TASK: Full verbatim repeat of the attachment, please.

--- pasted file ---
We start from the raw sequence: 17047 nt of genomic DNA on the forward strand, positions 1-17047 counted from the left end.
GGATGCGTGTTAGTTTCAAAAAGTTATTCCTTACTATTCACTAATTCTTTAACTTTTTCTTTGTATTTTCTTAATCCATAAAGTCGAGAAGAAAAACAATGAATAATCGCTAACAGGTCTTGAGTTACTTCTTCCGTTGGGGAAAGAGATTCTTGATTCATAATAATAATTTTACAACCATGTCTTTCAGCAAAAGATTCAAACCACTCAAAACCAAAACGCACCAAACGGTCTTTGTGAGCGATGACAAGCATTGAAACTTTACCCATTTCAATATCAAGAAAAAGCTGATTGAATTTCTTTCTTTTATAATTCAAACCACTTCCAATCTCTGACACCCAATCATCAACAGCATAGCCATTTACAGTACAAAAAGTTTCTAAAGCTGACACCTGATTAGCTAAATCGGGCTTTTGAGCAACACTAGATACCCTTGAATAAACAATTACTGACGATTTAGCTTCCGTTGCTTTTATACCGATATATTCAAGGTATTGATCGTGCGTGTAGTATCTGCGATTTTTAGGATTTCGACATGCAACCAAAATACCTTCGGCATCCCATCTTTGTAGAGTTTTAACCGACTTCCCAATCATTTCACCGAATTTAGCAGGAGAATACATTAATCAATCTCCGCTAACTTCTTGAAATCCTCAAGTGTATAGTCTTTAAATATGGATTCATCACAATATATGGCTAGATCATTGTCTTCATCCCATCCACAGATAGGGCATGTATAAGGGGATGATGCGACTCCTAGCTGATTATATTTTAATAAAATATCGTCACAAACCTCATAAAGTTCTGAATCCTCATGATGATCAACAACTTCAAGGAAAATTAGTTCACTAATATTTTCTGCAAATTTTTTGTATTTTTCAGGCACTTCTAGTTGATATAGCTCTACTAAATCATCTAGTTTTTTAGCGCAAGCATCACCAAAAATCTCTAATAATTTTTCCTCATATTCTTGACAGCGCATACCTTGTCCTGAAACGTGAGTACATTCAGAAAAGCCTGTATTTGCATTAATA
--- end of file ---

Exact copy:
We start from the raw sequence: 17047 nt of genomic DNA on the forward strand, positions 1-17047 counted from the left end.
GGATGCGTGTTAGTTTCAAAAAGTTATTCCTTACTATTCACTAATTCTTTAACTTTTTCTTTGTATTTTCTTAATCCATAAAGTCGAGAAGAAAAACAATGAATAATCGCTAACAGGTCTTGAGTTACTTCTTCCGTTGGGGAAAGAGATTCTTGATTCATAATAATAATTTTACAACCATGTCTTTCAGCAAAAGATTCAAACCACTCAAAACCAAAACGCACCAAACGGTCTTTGTGAGCGATGACAAGCATTGAAACTTTACCCATTTCAATATCAAGAAAAAGCTGATTGAATTTCTTTCTTTTATAATTCAAACCACTTCCAATCTCTGACACCCAATCATCAACAGCATAGCCATTTACAGTACAAAAAGTTTCTAAAGCTGACACCTGATTAGCTAAATCGGGCTTTTGAGCAACACTAGATACCCTTGAATAAACAATTACTGACGATTTAGCTTCCGTTGCTTTTATACCGATATATTCAAGGTATTGATCGTGCGTGTAGTATCTGCGATTTTTAGGATTTCGACATGCAACCAAAATACCTTCGGCATCCCATCTTTGTAGAGTTTTAACCGACTTCCCAATCATTTCACCGAATTTAGCAGGAGAATACATTAATCAATCTCCGCTAACTTCTTGAAATCCTCAAGTGTATAGTCTTTAAATATGGATTCATCACAATATATGGCTAGATCATTGTCTTCATCCCATCCACAGATAGGGCATGTATAAGGGGATGATGCGACTCCTAGCTGATTATATTTTAATAAAATATCGTCACAAACCTCATAAAGTTCTGAATCCTCATGATGATCAACAACTTCAAGGAAAATTAGTTCACTAATATTTTCTGCAAATTTTTTGTATTTTTCAGGCACTTCTAGTTGATATAGCTCTACTAAATCATCTAGTTTTTTAGCGCAAGCATCACCAAAAATCTCTAATAATTTTTCCTCATATTCTTGACAGCGCATACCTTGTCCTGAAACGTGAGTACATTCAGAAAAGCCTGTATTTGCATTAATA